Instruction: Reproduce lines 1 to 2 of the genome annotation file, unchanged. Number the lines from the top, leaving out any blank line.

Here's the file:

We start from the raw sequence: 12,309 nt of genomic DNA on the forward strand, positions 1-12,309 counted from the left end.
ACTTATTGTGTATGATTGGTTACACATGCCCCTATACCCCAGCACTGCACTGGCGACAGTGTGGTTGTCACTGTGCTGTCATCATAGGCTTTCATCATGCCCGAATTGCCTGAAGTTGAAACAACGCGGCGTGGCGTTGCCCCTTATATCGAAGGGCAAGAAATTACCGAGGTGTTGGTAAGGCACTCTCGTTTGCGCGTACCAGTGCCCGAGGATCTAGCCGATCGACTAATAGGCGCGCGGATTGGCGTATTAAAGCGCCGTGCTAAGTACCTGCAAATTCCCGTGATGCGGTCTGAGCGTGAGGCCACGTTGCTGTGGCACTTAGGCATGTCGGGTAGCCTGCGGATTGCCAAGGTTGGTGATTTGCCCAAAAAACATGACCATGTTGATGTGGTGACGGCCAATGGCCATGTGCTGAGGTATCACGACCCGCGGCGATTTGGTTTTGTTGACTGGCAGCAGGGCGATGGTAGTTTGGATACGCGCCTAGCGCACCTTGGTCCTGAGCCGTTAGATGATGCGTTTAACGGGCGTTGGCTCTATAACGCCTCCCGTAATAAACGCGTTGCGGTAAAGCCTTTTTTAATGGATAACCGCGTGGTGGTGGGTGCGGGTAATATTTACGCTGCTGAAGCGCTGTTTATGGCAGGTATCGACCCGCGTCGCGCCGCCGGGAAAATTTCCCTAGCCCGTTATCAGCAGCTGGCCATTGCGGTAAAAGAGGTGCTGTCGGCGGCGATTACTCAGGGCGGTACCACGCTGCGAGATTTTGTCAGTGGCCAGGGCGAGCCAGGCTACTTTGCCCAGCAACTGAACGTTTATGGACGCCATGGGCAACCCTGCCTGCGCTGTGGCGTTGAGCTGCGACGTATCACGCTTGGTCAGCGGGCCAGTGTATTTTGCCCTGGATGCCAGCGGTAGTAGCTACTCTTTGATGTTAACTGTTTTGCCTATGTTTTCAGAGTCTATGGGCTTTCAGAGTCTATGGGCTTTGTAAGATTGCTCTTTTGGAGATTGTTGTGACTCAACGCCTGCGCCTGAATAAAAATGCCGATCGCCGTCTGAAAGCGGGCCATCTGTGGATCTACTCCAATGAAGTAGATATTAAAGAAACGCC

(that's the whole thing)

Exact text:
We start from the raw sequence: 12,309 nt of genomic DNA on the forward strand, positions 1-12,309 counted from the left end.
ACTTATTGTGTATGATTGGTTACACATGCCCCTATACCCCAGCACTGCACTGGCGACAGTGTGGTTGTCACTGTGCTGTCATCATAGGCTTTCATCATGCCCGAATTGCCTGAAGTTGAAACAACGCGGCGTGGCGTTGCCCCTTATATCGAAGGGCAAGAAATTACCGAGGTGTTGGTAAGGCACTCTCGTTTGCGCGTACCAGTGCCCGAGGATCTAGCCGATCGACTAATAGGCGCGCGGATTGGCGTATTAAAGCGCCGTGCTAAGTACCTGCAAATTCCCGTGATGCGGTCTGAGCGTGAGGCCACGTTGCTGTGGCACTTAGGCATGTCGGGTAGCCTGCGGATTGCCAAGGTTGGTGATTTGCCCAAAAAACATGACCATGTTGATGTGGTGACGGCCAATGGCCATGTGCTGAGGTATCACGACCCGCGGCGATTTGGTTTTGTTGACTGGCAGCAGGGCGATGGTAGTTTGGATACGCGCCTAGCGCACCTTGGTCCTGAGCCGTTAGATGATGCGTTTAACGGGCGTTGGCTCTATAACGCCTCCCGTAATAAACGCGTTGCGGTAAAGCCTTTTTTAATGGATAACCGCGTGGTGGTGGGTGCGGGTAATATTTACGCTGCTGAAGCGCTGTTTATGGCAGGTATCGACCCGCGTCGCGCCGCCGGGAAAATTTCCCTAGCCCGTTATCAGCAGCTGGCCATTGCGGTAAAAGAGGTGCTGTCGGCGGCGATTACTCAGGGCGGTACCACGCTGCGAGATTTTGTCAGTGGCCAGGGCGAGCCAGGCTACTTTGCCCAGCAACTGAACGTTTATGGACGCCATGGGCAACCCTGCCTGCGCTGTGGCGTTGAGCTGCGACGTATCACGCTTGGTCAGCGGGCCAGTGTATTTTGCCCTGGATGCCAGCGGTAGTAGCTACTCTTTGATGTTAACTGTTTTGCCTATGTTTTCAGAGTCTATGGGCTTTCAGAGTCTATGGGCTTTGTAAGATTGCTCTTTTGGAGATTGTTGTGACTCAACGCCTGCGCCTGAATAAAAATGCCGATCGCCGTCTGAAAGCGGGCCATCTGTGGATCTACTCCAATGAAGTAGATATTAAAGAAACGCC